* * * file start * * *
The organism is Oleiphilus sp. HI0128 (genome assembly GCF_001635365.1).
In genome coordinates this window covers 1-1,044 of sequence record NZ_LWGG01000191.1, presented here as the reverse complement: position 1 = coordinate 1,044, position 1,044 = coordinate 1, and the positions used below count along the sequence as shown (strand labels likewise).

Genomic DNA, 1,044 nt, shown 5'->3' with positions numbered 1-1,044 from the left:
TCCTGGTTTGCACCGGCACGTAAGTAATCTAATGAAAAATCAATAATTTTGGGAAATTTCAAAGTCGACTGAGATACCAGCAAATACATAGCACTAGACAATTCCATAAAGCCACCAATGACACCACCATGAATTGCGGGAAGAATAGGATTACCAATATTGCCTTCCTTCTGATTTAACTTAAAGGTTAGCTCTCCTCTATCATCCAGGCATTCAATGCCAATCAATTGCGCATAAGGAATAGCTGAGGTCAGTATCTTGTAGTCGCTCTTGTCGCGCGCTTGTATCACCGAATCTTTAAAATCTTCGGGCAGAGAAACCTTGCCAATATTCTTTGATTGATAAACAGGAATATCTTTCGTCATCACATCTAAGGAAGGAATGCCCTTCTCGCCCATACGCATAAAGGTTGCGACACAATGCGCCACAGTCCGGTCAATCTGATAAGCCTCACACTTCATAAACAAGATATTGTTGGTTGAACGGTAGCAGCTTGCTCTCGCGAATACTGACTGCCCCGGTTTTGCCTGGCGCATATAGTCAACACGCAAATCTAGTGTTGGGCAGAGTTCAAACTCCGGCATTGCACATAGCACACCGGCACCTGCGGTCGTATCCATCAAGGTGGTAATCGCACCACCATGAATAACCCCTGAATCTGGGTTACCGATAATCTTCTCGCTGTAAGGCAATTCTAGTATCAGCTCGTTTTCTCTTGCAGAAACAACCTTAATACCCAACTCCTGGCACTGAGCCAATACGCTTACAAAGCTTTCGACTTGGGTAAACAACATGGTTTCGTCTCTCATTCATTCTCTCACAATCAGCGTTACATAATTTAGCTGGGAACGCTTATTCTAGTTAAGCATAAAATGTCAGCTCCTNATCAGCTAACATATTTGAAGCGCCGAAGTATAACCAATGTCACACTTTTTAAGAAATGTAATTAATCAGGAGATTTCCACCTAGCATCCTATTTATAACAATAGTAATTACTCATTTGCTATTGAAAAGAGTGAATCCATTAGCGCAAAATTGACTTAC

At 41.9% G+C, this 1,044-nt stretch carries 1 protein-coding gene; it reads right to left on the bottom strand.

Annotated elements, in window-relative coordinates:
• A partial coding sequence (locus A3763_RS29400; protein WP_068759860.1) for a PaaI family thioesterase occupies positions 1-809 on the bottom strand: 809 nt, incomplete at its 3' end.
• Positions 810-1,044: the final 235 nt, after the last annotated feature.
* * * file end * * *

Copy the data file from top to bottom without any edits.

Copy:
The organism is Oleiphilus sp. HI0128 (genome assembly GCF_001635365.1).
In genome coordinates this window covers 1-1,044 of sequence record NZ_LWGG01000191.1, presented here as the reverse complement: position 1 = coordinate 1,044, position 1,044 = coordinate 1, and the positions used below count along the sequence as shown (strand labels likewise).

Genomic DNA, 1,044 nt, shown 5'->3' with positions numbered 1-1,044 from the left:
TCCTGGTTTGCACCGGCACGTAAGTAATCTAATGAAAAATCAATAATTTTGGGAAATTTCAAAGTCGACTGAGATACCAGCAAATACATAGCACTAGACAATTCCATAAAGCCACCAATGACACCACCATGAATTGCGGGAAGAATAGGATTACCAATATTGCCTTCCTTCTGATTTAACTTAAAGGTTAGCTCTCCTCTATCATCCAGGCATTCAATGCCAATCAATTGCGCATAAGGAATAGCTGAGGTCAGTATCTTGTAGTCGCTCTTGTCGCGCGCTTGTATCACCGAATCTTTAAAATCTTCGGGCAGAGAAACCTTGCCAATATTCTTTGATTGATAAACAGGAATATCTTTCGTCATCACATCTAAGGAAGGAATGCCCTTCTCGCCCATACGCATAAAGGTTGCGACACAATGCGCCACAGTCCGGTCAATCTGATAAGCCTCACACTTCATAAACAAGATATTGTTGGTTGAACGGTAGCAGCTTGCTCTCGCGAATACTGACTGCCCCGGTTTTGCCTGGCGCATATAGTCAACACGCAAATCTAGTGTTGGGCAGAGTTCAAACTCCGGCATTGCACATAGCACACCGGCACCTGCGGTCGTATCCATCAAGGTGGTAATCGCACCACCATGAATAACCCCTGAATCTGGGTTACCGATAATCTTCTCGCTGTAAGGCAATTCTAGTATCAGCTCGTTTTCTCTTGCAGAAACAACCTTAATACCCAACTCCTGGCACTGAGCCAATACGCTTACAAAGCTTTCGACTTGGGTAAACAACATGGTTTCGTCTCTCATTCATTCTCTCACAATCAGCGTTACATAATTTAGCTGGGAACGCTTATTCTAGTTAAGCATAAAATGTCAGCTCCTNATCAGCTAACATATTTGAAGCGCCGAAGTATAACCAATGTCACACTTTTTAAGAAATGTAATTAATCAGGAGATTTCCACCTAGCATCCTATTTATAACAATAGTAATTACTCATTTGCTATTGAAAAGAGTGAATCCATTAGCGCAAAATTGACTTAC

At 41.9% G+C, this 1,044-nt stretch carries 1 protein-coding gene; it reads right to left on the bottom strand.

Annotated elements, in window-relative coordinates:
• A partial coding sequence (locus A3763_RS29400; protein WP_068759860.1) for a PaaI family thioesterase occupies positions 1-809 on the bottom strand: 809 nt, incomplete at its 3' end.
• Positions 810-1,044: the final 235 nt, after the last annotated feature.